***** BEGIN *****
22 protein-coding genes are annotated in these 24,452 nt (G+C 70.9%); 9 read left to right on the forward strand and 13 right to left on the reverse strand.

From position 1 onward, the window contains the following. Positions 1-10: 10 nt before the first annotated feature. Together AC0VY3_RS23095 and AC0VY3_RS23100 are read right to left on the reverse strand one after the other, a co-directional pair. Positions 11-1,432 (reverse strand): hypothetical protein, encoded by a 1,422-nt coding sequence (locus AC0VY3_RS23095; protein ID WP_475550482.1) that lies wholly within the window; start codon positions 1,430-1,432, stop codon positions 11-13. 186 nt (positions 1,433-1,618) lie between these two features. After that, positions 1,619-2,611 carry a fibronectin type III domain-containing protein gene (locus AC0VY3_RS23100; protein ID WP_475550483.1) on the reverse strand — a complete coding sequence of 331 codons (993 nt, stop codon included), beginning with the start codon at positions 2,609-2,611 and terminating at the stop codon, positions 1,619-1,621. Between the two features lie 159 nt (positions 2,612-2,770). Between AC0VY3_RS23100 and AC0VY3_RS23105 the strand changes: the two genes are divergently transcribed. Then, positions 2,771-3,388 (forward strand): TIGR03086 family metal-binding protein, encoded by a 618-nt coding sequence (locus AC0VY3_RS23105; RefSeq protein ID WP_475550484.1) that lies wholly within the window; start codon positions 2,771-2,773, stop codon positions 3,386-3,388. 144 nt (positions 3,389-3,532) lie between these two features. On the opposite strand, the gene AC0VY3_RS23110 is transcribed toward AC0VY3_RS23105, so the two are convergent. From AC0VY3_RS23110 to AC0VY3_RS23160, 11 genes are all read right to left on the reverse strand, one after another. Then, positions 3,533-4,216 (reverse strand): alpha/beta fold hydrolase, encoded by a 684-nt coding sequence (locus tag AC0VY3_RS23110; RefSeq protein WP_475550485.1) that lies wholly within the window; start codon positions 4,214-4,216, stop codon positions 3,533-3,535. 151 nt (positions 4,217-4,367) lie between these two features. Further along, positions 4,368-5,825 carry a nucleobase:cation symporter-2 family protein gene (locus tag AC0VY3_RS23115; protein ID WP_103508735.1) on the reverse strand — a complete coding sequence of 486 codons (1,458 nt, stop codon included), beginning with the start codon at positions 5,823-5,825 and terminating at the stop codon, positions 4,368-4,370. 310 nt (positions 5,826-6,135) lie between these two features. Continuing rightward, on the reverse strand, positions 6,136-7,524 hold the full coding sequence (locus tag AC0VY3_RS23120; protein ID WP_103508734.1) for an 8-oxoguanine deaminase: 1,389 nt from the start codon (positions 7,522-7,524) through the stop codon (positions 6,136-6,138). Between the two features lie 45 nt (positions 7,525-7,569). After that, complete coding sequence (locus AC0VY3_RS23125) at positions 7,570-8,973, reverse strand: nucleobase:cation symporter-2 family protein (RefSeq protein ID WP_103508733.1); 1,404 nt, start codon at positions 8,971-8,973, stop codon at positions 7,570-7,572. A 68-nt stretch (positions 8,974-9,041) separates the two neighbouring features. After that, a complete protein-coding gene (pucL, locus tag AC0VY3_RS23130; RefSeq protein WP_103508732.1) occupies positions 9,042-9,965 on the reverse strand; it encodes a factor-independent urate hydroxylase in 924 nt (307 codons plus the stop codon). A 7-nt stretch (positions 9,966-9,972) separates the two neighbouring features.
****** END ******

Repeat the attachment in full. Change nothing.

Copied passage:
22 protein-coding genes are annotated in these 24,452 nt (G+C 70.9%); 9 read left to right on the forward strand and 13 right to left on the reverse strand.

From position 1 onward, the window contains the following. Positions 1-10: 10 nt before the first annotated feature. Together AC0VY3_RS23095 and AC0VY3_RS23100 are read right to left on the reverse strand one after the other, a co-directional pair. Positions 11-1,432 (reverse strand): hypothetical protein, encoded by a 1,422-nt coding sequence (locus AC0VY3_RS23095; protein ID WP_475550482.1) that lies wholly within the window; start codon positions 1,430-1,432, stop codon positions 11-13. 186 nt (positions 1,433-1,618) lie between these two features. After that, positions 1,619-2,611 carry a fibronectin type III domain-containing protein gene (locus AC0VY3_RS23100; protein ID WP_475550483.1) on the reverse strand — a complete coding sequence of 331 codons (993 nt, stop codon included), beginning with the start codon at positions 2,609-2,611 and terminating at the stop codon, positions 1,619-1,621. Between the two features lie 159 nt (positions 2,612-2,770). Between AC0VY3_RS23100 and AC0VY3_RS23105 the strand changes: the two genes are divergently transcribed. Then, positions 2,771-3,388 (forward strand): TIGR03086 family metal-binding protein, encoded by a 618-nt coding sequence (locus AC0VY3_RS23105; RefSeq protein ID WP_475550484.1) that lies wholly within the window; start codon positions 2,771-2,773, stop codon positions 3,386-3,388. 144 nt (positions 3,389-3,532) lie between these two features. On the opposite strand, the gene AC0VY3_RS23110 is transcribed toward AC0VY3_RS23105, so the two are convergent. From AC0VY3_RS23110 to AC0VY3_RS23160, 11 genes are all read right to left on the reverse strand, one after another. Then, positions 3,533-4,216 (reverse strand): alpha/beta fold hydrolase, encoded by a 684-nt coding sequence (locus tag AC0VY3_RS23110; RefSeq protein WP_475550485.1) that lies wholly within the window; start codon positions 4,214-4,216, stop codon positions 3,533-3,535. 151 nt (positions 4,217-4,367) lie between these two features. Further along, positions 4,368-5,825 carry a nucleobase:cation symporter-2 family protein gene (locus tag AC0VY3_RS23115; protein ID WP_103508735.1) on the reverse strand — a complete coding sequence of 486 codons (1,458 nt, stop codon included), beginning with the start codon at positions 5,823-5,825 and terminating at the stop codon, positions 4,368-4,370. 310 nt (positions 5,826-6,135) lie between these two features. Continuing rightward, on the reverse strand, positions 6,136-7,524 hold the full coding sequence (locus tag AC0VY3_RS23120; protein ID WP_103508734.1) for an 8-oxoguanine deaminase: 1,389 nt from the start codon (positions 7,522-7,524) through the stop codon (positions 6,136-6,138). Between the two features lie 45 nt (positions 7,525-7,569). After that, complete coding sequence (locus AC0VY3_RS23125) at positions 7,570-8,973, reverse strand: nucleobase:cation symporter-2 family protein (RefSeq protein ID WP_103508733.1); 1,404 nt, start codon at positions 8,971-8,973, stop codon at positions 7,570-7,572. A 68-nt stretch (positions 8,974-9,041) separates the two neighbouring features. After that, a complete protein-coding gene (pucL, locus tag AC0VY3_RS23130; RefSeq protein WP_103508732.1) occupies positions 9,042-9,965 on the reverse strand; it encodes a factor-independent urate hydroxylase in 924 nt (307 codons plus the stop codon). A 7-nt stretch (positions 9,966-9,972) separates the two neighbouring features.